All the days ordained for me were written in your book before one of them came to be. –Psalm 139: 16b
On Hatteras Island, North Carolina, there is a half-mile stretch of golden sand beach that looks pretty much like any other half-mile stretch of golden sand beach on the planet. There are shells there and some driftwood. Halfway up the dunes, just past where the last house is built, there is the recently unearthed hull of a wooden boat. Just after sunrise in mid-fall, you might find a fisherman or two out there, but more often than not you’re all by yourself. If I didn’t know God is everywhere all of the time, I might easily be convinced that He lives right there on that beach.
That stretch of beach is where the poem “Footprints” comes to life for me. When I walk on that beach early in the morning, I can practically feel Jesus walking right beside me. (Speaking of that, He and I have a date in eternity, to walk barefoot beside the crystal sea together. So when you get to Heaven and you don’t see me right off, you know where I am.) Sometimes, when I am walking high up on the beach far out of reach of the tide, one rogue wave will race up the beach and run right over my toes. It makes me laugh, because I always imagine that it is God playing His own little game with me. (Stop thinking I’m crazy… if you think God is beyond that kind of fun with His children, then you have to ask yourself if you really know Him.) There is just something about that place. It’s not better than any other place, it’s just that there, I tend to stop, to be just a little bit more still, to listen just a little bit better.
When we got our orders to Fort Drum a few years ago and my life felt like a whirlwind of confusion and missed turns and my husband was about to leave us behind to go up there to wait for who knew how long for housing for all of us, I stood on that beach, and God washed peace over me like I have never known before. He was simply there with me.
I stood on that beach about six weeks after my husband left for Iraq, stared out across the water, and waited for God to make me feel better the way He always makes me feel better when I’m standing right there. He didn’t. Instead, He made me surrender. He made me put my husband in His hands. Then He gave me peace. But that is another story.
One day, I was listening to Ten Shekel Shirt’s “Ocean” when God did that thing where He whacks me upside my hard head and puts me on my knees (maybe not literally with the whacking on the head part, but definitely with the on my knees part). He said to me, “I made that for you.”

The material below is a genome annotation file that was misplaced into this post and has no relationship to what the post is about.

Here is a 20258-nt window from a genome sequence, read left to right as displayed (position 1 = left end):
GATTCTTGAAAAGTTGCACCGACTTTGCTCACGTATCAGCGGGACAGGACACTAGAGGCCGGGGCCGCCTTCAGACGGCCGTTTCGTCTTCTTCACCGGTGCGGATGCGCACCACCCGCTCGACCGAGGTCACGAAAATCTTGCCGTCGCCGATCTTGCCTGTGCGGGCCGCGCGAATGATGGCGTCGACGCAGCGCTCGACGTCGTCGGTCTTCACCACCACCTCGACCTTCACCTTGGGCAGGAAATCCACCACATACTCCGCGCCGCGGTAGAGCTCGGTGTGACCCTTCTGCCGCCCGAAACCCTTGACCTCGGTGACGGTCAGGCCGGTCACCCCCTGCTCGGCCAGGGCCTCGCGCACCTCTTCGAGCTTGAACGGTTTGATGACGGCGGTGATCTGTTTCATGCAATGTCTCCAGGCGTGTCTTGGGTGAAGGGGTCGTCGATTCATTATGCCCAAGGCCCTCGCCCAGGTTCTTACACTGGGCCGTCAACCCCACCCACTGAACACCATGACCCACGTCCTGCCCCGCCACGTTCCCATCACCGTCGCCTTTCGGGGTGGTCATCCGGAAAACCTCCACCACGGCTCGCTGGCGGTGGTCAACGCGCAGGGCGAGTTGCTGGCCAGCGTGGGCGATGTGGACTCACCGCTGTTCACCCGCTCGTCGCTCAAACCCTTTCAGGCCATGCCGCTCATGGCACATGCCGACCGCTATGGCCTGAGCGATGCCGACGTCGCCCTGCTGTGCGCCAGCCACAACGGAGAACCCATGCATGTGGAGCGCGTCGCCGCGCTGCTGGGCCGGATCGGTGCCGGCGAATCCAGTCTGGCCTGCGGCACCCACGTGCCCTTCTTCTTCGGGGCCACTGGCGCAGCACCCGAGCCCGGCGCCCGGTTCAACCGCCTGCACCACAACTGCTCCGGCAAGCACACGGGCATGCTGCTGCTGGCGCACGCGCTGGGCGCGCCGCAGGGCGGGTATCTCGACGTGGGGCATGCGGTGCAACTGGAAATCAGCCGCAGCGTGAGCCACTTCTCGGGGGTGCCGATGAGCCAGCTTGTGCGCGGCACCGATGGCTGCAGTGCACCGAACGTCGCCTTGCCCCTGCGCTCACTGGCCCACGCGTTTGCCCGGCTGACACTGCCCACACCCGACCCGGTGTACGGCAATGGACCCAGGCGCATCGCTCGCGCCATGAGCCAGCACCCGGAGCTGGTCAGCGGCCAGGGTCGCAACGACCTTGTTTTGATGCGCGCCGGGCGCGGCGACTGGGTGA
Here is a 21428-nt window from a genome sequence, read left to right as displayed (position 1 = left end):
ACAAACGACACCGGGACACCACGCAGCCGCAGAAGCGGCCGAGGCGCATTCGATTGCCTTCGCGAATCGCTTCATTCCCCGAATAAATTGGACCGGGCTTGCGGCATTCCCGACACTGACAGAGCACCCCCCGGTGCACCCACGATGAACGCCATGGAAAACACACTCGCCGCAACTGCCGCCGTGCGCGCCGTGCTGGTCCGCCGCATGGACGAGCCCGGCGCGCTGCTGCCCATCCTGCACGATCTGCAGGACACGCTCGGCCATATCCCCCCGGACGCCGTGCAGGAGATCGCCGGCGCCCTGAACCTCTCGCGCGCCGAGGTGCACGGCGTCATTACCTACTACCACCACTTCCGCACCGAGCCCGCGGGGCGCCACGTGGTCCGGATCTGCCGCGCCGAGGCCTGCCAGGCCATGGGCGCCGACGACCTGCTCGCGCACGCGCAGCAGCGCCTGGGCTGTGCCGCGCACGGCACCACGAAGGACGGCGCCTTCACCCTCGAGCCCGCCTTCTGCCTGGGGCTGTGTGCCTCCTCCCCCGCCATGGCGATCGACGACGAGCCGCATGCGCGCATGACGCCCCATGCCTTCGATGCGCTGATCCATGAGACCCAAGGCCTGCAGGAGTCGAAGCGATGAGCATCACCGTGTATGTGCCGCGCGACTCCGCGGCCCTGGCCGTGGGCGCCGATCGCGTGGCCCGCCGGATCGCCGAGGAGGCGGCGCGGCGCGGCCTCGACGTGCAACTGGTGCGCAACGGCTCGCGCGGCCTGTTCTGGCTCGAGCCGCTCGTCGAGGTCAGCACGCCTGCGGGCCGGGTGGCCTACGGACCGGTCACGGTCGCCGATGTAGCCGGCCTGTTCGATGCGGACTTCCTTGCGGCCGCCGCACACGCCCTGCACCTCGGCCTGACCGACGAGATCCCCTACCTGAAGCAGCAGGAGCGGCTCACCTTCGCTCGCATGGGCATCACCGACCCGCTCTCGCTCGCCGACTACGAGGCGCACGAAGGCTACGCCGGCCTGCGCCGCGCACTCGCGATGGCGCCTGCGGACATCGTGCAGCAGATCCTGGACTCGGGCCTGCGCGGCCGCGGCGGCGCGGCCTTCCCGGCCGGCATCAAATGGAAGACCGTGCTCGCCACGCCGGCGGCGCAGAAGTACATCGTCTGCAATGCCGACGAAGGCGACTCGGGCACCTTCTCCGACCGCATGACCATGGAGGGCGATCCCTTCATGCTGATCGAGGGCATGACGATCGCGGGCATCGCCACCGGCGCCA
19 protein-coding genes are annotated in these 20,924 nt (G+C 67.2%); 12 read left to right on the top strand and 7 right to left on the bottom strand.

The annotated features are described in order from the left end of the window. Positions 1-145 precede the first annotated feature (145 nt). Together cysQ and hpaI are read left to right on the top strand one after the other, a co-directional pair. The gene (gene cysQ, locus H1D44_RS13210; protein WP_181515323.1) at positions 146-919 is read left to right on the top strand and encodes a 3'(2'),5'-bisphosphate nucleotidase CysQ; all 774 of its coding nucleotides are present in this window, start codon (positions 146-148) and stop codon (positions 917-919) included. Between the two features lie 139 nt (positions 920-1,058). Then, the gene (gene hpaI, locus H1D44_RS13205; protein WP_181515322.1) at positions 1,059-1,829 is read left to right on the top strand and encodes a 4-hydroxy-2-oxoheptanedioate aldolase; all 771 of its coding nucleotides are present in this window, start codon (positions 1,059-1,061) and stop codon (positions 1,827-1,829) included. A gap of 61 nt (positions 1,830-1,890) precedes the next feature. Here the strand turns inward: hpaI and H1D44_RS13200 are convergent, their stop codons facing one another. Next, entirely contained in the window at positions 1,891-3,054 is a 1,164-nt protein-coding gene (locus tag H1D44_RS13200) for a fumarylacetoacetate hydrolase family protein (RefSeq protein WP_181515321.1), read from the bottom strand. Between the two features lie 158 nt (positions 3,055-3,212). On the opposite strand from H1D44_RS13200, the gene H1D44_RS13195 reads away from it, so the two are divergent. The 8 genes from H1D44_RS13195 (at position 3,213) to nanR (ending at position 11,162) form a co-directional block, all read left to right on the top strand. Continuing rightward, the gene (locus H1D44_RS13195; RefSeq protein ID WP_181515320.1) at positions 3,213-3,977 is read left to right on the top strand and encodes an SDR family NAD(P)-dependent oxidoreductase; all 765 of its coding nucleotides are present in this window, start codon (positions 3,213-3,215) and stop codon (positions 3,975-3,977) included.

“I made that for you.”
“You made what for me.”
“That beach. I made it for you.” (Of course, you know that this conversation is actually the fanciful version of a wordless revelation, right? Okay. Just checking.)
“God, with all due respect, there is no way you made a stretch of sand where other people have built their houses, where countless boats have landed through the ages, where sea turtles and birds have laid eggs… there is no way you made it just for me.”
“I didn’t say ‘just’ for you; I said ‘for’ you.”
“When my mind imagined that place… when my finger drew the line of that shorefront and divided the water from the land and told the sea ‘this far and no further,’ I saw everything that would happen on that beach every second from the day of its birth to the end of time, and I saw you. I knew exactly where you would place your feet as you walked. I knew exactly which waves would bathe your feet and I saw you smile when they did. I knew you would come out here hurting and wondering and would stand silently staring out across the ocean waiting for me. And I knew that you would find peace. I knew that you would be quiet here and let me give you answers. I knew what this place would do to your soul and spirit. And while I made it for sea turtles and birds and boats and even other people… you were on my mind when I made it, and I made it with you in mind.”
God’s mind amazes me. I wonder how He keeps it all straight? So many things to fit together so perfectly, each thing affecting the next thing, each person touching the next and changing the entire game. Like massive dominoes, one action causes a million reactions. And God can trace them all and keep track of them all. No wonder David said, “Your thoughts—how rare, how beautiful! ?God, I’ll never comprehend them! ?I couldn’t even begin to count them—any more than I could count the sand of the sea.” (Ps. 139: 17-18a, MSG).